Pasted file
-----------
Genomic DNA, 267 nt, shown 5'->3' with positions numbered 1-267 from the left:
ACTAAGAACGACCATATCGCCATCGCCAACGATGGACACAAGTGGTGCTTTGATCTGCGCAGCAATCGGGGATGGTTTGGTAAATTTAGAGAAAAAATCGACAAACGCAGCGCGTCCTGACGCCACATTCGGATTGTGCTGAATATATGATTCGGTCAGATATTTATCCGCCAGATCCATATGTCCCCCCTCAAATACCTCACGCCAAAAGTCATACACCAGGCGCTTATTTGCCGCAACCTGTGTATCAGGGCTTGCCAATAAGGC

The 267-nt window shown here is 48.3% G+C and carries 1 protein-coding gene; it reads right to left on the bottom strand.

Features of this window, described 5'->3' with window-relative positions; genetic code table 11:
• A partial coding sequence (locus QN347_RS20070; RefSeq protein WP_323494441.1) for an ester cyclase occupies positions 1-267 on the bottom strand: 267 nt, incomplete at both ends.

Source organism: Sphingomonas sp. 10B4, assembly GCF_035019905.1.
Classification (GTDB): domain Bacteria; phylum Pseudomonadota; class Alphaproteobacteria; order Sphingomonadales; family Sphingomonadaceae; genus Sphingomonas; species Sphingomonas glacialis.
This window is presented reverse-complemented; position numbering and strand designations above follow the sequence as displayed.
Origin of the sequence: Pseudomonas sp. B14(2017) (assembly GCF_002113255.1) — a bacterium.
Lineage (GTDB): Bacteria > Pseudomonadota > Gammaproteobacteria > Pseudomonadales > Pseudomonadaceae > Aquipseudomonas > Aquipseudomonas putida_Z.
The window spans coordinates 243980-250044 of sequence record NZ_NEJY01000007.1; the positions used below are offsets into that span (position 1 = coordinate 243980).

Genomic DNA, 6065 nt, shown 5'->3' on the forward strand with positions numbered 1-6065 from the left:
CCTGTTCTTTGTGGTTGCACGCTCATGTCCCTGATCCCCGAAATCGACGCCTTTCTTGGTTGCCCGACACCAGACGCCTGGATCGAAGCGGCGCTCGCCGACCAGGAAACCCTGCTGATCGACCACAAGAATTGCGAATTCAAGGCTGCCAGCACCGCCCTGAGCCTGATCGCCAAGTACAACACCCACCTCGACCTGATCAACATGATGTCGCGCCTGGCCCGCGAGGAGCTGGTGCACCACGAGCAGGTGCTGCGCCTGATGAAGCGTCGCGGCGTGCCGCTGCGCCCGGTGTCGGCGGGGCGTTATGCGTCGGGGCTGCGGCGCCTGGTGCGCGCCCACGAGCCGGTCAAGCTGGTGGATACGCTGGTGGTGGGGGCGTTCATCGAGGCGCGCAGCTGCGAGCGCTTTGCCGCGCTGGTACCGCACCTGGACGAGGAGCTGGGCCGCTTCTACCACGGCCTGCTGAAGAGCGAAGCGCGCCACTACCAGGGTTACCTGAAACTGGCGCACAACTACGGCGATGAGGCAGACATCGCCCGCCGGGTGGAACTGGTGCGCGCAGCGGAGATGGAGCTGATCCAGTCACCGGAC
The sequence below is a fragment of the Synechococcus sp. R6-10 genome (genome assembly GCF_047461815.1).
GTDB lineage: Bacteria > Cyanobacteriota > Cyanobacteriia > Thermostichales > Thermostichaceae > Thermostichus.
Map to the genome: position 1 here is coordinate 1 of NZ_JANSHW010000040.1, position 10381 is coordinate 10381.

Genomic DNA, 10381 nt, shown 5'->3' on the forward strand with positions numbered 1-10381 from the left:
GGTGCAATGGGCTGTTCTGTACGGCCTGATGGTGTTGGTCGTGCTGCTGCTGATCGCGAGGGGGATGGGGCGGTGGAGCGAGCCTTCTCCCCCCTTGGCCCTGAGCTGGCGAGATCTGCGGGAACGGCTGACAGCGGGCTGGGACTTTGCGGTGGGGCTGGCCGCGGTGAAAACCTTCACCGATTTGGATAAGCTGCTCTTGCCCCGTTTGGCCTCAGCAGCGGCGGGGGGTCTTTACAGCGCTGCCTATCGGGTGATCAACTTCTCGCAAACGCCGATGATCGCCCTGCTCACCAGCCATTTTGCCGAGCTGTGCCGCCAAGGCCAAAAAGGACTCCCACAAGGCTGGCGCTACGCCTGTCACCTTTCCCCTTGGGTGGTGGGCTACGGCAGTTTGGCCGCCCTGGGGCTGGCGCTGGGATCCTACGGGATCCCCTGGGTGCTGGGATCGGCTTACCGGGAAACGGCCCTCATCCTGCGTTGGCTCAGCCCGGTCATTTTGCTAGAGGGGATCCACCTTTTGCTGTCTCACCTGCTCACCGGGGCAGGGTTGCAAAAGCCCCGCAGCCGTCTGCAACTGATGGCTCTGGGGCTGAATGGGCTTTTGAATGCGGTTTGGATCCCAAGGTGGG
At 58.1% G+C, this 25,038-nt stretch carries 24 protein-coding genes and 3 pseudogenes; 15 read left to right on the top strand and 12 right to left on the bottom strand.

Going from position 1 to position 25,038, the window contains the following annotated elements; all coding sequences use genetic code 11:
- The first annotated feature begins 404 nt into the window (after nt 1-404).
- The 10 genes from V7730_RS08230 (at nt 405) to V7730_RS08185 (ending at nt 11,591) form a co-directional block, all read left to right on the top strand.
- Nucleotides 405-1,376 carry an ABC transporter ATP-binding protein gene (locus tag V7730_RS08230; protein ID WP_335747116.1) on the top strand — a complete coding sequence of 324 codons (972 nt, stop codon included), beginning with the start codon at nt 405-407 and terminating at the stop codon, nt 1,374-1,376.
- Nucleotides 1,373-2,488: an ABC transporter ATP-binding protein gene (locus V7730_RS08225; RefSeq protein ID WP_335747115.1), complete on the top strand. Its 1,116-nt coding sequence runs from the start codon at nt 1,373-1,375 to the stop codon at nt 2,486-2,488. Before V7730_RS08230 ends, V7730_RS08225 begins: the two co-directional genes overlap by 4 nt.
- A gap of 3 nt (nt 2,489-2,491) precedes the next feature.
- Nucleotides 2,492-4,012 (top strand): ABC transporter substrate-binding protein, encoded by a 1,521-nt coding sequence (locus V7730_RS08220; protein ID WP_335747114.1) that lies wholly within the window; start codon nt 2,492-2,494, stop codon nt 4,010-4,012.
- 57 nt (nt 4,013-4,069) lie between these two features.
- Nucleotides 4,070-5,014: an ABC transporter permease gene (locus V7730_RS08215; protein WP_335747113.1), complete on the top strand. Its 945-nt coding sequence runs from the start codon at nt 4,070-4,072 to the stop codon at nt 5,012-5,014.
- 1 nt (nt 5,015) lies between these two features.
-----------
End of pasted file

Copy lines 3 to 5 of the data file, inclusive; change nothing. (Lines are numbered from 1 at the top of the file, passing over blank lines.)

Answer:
The 267-nt window shown here is 48.3% G+C and carries 1 protein-coding gene; it reads right to left on the bottom strand.

Features of this window, described 5'->3' with window-relative positions; genetic code table 11:
• A partial coding sequence (locus QN347_RS20070; RefSeq protein WP_323494441.1) for an ester cyclase occupies positions 1-267 on the bottom strand: 267 nt, incomplete at both ends.